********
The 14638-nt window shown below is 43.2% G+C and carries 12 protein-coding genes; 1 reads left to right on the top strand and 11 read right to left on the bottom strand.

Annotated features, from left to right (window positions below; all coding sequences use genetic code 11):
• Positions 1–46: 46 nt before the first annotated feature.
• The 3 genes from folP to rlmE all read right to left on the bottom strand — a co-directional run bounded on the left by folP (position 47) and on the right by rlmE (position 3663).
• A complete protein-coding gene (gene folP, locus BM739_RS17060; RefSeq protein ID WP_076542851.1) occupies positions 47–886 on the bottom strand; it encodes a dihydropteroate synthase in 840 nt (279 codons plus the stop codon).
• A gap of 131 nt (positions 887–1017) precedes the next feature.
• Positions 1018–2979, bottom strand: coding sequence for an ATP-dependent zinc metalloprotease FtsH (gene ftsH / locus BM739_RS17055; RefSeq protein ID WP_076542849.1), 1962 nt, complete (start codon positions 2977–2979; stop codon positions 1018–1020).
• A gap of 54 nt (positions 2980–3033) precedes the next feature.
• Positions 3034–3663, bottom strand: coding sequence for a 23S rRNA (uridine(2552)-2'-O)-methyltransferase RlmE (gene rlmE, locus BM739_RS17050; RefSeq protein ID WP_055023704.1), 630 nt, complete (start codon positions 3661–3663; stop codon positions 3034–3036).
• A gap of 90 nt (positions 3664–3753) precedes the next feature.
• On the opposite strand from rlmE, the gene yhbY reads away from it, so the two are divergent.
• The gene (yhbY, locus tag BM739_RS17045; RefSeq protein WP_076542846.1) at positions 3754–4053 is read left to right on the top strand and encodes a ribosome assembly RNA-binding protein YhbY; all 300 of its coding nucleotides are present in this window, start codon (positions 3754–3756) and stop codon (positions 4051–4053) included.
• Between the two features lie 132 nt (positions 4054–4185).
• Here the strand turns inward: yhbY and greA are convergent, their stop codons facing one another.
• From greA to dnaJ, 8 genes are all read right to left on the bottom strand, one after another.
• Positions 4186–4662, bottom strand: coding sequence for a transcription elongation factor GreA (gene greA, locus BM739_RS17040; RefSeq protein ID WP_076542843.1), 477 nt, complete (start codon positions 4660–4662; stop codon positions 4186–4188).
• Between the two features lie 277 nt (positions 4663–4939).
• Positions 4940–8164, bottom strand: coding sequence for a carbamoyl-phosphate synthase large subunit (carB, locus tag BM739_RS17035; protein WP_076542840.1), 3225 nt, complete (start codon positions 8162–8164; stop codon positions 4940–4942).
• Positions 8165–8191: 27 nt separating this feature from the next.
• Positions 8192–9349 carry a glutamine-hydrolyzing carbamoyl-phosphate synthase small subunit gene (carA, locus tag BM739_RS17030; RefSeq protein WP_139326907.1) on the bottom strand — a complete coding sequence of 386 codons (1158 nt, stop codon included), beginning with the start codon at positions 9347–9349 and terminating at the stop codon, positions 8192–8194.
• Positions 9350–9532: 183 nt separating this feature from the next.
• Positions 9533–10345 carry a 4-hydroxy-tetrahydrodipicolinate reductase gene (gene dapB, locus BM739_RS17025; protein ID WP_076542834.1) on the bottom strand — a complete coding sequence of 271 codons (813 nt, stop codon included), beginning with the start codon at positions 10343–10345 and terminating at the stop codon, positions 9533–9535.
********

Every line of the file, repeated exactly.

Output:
The 14638-nt window shown below is 43.2% G+C and carries 12 protein-coding genes; 1 reads left to right on the top strand and 11 read right to left on the bottom strand.

Annotated features, from left to right (window positions below; all coding sequences use genetic code 11):
• Positions 1–46: 46 nt before the first annotated feature.
• The 3 genes from folP to rlmE all read right to left on the bottom strand — a co-directional run bounded on the left by folP (position 47) and on the right by rlmE (position 3663).
• A complete protein-coding gene (gene folP, locus BM739_RS17060; RefSeq protein ID WP_076542851.1) occupies positions 47–886 on the bottom strand; it encodes a dihydropteroate synthase in 840 nt (279 codons plus the stop codon).
• A gap of 131 nt (positions 887–1017) precedes the next feature.
• Positions 1018–2979, bottom strand: coding sequence for an ATP-dependent zinc metalloprotease FtsH (gene ftsH / locus BM739_RS17055; RefSeq protein ID WP_076542849.1), 1962 nt, complete (start codon positions 2977–2979; stop codon positions 1018–1020).
• A gap of 54 nt (positions 2980–3033) precedes the next feature.
• Positions 3034–3663, bottom strand: coding sequence for a 23S rRNA (uridine(2552)-2'-O)-methyltransferase RlmE (gene rlmE, locus BM739_RS17050; RefSeq protein ID WP_055023704.1), 630 nt, complete (start codon positions 3661–3663; stop codon positions 3034–3036).
• A gap of 90 nt (positions 3664–3753) precedes the next feature.
• On the opposite strand from rlmE, the gene yhbY reads away from it, so the two are divergent.
• The gene (yhbY, locus tag BM739_RS17045; RefSeq protein WP_076542846.1) at positions 3754–4053 is read left to right on the top strand and encodes a ribosome assembly RNA-binding protein YhbY; all 300 of its coding nucleotides are present in this window, start codon (positions 3754–3756) and stop codon (positions 4051–4053) included.
• Between the two features lie 132 nt (positions 4054–4185).
• Here the strand turns inward: yhbY and greA are convergent, their stop codons facing one another.
• From greA to dnaJ, 8 genes are all read right to left on the bottom strand, one after another.
• Positions 4186–4662, bottom strand: coding sequence for a transcription elongation factor GreA (gene greA, locus BM739_RS17040; RefSeq protein ID WP_076542843.1), 477 nt, complete (start codon positions 4660–4662; stop codon positions 4186–4188).
• Between the two features lie 277 nt (positions 4663–4939).
• Positions 4940–8164, bottom strand: coding sequence for a carbamoyl-phosphate synthase large subunit (carB, locus tag BM739_RS17035; protein WP_076542840.1), 3225 nt, complete (start codon positions 8162–8164; stop codon positions 4940–4942).
• Positions 8165–8191: 27 nt separating this feature from the next.
• Positions 8192–9349 carry a glutamine-hydrolyzing carbamoyl-phosphate synthase small subunit gene (carA, locus tag BM739_RS17030; RefSeq protein WP_139326907.1) on the bottom strand — a complete coding sequence of 386 codons (1158 nt, stop codon included), beginning with the start codon at positions 9347–9349 and terminating at the stop codon, positions 8192–8194.
• Positions 9350–9532: 183 nt separating this feature from the next.
• Positions 9533–10345 carry a 4-hydroxy-tetrahydrodipicolinate reductase gene (gene dapB, locus BM739_RS17025; protein ID WP_076542834.1) on the bottom strand — a complete coding sequence of 271 codons (813 nt, stop codon included), beginning with the start codon at positions 10343–10345 and terminating at the stop codon, positions 9533–9535.